Explorers face pain as oilfield costs jump: Wood Mackenzie

By David Wethe on 12/14/2018

HOUSTON (Bloomberg) -- Shale explorers are in for higher equipment and service costs in 2019 after getting hit with double-digit inflation this year, according to Wood Mackenzie Ltd. 

The rate of well-cost increases -- which includes everything from cement to drilling rigs -- is expected to average 9% across the contiguous 48 American states next year, down from 13% in 2018, according to a report released this week by Wood Mackenzie and Power Advocate, a supply-chain analytics company. But costs would need to surge about 30% to really cut into profits.

“Well costs can go up quite a bit more,” Robert Clarke, research director at the Edinburgh-based industry consultant, said in a phone interview. For smaller companies less adept at bulk purchases, “prices no doubt are going to move higher in big ways.”

Explorers are being pressed by investors like never before to reign in costs and return profits to shareholders. The combination of higher services pricing, bigger wells and maxed-out pipeline networks all prompted explorers to dial back activity in recent weeks.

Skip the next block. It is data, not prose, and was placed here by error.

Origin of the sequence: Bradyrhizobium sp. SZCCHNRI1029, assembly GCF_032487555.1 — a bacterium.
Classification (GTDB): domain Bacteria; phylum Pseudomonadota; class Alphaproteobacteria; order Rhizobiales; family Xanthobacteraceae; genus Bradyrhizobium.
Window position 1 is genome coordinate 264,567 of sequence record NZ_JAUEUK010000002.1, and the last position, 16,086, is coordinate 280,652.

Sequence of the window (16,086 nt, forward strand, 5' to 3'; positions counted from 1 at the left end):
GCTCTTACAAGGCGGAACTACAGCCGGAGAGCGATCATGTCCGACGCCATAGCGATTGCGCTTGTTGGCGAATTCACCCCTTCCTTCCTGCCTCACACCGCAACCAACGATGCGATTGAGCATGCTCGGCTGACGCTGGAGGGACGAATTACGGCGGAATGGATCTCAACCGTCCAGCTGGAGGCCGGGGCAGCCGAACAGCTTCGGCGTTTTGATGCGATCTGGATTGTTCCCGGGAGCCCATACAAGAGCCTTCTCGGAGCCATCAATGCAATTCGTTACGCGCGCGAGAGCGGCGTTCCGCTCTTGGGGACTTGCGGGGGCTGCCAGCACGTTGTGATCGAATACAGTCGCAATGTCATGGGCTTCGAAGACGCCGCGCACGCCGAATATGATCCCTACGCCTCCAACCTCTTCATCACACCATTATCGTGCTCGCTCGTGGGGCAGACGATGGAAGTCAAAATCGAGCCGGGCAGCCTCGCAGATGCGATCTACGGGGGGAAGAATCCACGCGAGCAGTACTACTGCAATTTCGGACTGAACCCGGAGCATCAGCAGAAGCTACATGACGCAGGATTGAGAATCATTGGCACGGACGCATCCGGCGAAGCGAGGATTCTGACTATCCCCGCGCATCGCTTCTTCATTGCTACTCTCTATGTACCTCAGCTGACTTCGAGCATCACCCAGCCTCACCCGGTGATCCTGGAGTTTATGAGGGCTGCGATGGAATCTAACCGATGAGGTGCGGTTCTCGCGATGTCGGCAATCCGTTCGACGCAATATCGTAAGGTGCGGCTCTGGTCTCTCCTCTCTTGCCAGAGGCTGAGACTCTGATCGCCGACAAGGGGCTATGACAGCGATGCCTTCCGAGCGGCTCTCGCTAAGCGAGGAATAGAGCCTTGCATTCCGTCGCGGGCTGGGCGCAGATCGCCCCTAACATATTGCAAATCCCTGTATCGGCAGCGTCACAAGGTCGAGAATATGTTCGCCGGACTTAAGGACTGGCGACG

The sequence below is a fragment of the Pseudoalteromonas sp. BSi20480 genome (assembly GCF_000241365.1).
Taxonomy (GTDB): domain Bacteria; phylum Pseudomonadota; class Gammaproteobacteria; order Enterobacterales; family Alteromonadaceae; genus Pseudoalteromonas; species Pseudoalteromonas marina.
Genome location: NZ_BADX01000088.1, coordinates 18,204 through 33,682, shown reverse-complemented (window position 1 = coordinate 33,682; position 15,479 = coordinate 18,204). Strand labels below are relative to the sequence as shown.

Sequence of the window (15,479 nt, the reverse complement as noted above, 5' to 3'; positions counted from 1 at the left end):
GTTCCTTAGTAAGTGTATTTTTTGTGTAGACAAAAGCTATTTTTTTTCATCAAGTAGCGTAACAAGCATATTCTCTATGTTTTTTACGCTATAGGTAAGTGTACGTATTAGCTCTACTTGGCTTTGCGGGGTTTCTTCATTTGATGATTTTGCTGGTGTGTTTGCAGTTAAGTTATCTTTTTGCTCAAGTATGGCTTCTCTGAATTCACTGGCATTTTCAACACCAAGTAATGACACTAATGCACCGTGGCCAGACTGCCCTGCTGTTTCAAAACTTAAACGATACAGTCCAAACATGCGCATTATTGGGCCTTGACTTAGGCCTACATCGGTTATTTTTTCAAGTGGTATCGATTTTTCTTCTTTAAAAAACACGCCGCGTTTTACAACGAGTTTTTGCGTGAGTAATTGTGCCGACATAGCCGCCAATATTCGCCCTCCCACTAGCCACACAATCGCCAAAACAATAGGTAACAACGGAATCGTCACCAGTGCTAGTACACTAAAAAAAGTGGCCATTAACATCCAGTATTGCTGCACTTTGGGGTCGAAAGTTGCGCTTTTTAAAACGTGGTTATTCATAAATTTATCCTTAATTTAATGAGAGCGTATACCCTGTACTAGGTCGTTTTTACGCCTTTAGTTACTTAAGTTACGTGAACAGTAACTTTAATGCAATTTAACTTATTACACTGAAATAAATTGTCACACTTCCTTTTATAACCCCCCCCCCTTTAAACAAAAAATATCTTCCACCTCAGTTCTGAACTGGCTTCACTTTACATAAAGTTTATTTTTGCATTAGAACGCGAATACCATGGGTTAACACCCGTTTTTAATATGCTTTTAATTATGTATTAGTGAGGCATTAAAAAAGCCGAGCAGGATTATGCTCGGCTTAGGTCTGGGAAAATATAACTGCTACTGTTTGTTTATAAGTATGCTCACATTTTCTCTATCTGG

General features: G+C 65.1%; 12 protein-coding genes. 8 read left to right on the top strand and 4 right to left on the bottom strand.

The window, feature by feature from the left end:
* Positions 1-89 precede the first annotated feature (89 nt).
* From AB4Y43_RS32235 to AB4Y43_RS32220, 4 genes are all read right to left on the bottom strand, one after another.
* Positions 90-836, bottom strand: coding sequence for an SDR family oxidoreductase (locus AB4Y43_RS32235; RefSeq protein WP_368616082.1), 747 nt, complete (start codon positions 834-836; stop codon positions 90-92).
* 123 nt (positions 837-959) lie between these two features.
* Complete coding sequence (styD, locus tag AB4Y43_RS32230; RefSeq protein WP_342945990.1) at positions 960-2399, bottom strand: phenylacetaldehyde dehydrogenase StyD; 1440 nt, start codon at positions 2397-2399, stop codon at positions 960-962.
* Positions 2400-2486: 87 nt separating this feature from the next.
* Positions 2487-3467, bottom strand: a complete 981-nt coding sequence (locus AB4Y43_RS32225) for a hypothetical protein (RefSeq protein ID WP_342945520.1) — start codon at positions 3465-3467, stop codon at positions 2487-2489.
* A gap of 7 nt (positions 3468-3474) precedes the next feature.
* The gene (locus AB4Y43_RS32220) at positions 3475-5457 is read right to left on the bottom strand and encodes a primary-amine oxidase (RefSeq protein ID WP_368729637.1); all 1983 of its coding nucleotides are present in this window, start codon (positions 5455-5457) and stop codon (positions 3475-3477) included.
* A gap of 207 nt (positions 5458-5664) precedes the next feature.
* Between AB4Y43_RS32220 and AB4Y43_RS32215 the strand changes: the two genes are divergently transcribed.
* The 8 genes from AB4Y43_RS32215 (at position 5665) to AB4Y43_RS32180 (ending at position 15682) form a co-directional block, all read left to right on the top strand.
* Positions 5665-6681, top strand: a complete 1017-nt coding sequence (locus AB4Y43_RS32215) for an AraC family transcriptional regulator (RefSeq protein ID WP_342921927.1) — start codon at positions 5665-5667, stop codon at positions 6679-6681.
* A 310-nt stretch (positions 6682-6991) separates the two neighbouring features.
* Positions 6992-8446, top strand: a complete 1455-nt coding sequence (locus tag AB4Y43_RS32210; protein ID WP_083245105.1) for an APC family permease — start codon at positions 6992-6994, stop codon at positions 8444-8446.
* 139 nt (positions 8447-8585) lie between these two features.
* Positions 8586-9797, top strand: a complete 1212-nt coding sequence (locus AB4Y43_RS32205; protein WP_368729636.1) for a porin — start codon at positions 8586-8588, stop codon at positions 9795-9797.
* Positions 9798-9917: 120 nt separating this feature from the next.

The U.S. rig fleet has stagnated since late May, while the number of fracking crews blasting water, sand and chemicals underground to release trapped hydrocarbons has dropped about 5 %since mid-June.

After breaking total well costs down into 15 categories, Wood Mackenzie’s analysis found that the biggest surge over the past year was for steel tubes used to line the inside of wells, climbing 31% in the Permian Basin of West Texas and New Mexico. America’s busiest oil patch also saw hardware used in fracking -- the costliest step in well construction -- climb 22% over the 12 months ending in October.

“The spread across components, companies and basins is huge,” Clarke said. “Pain in pockets, though."

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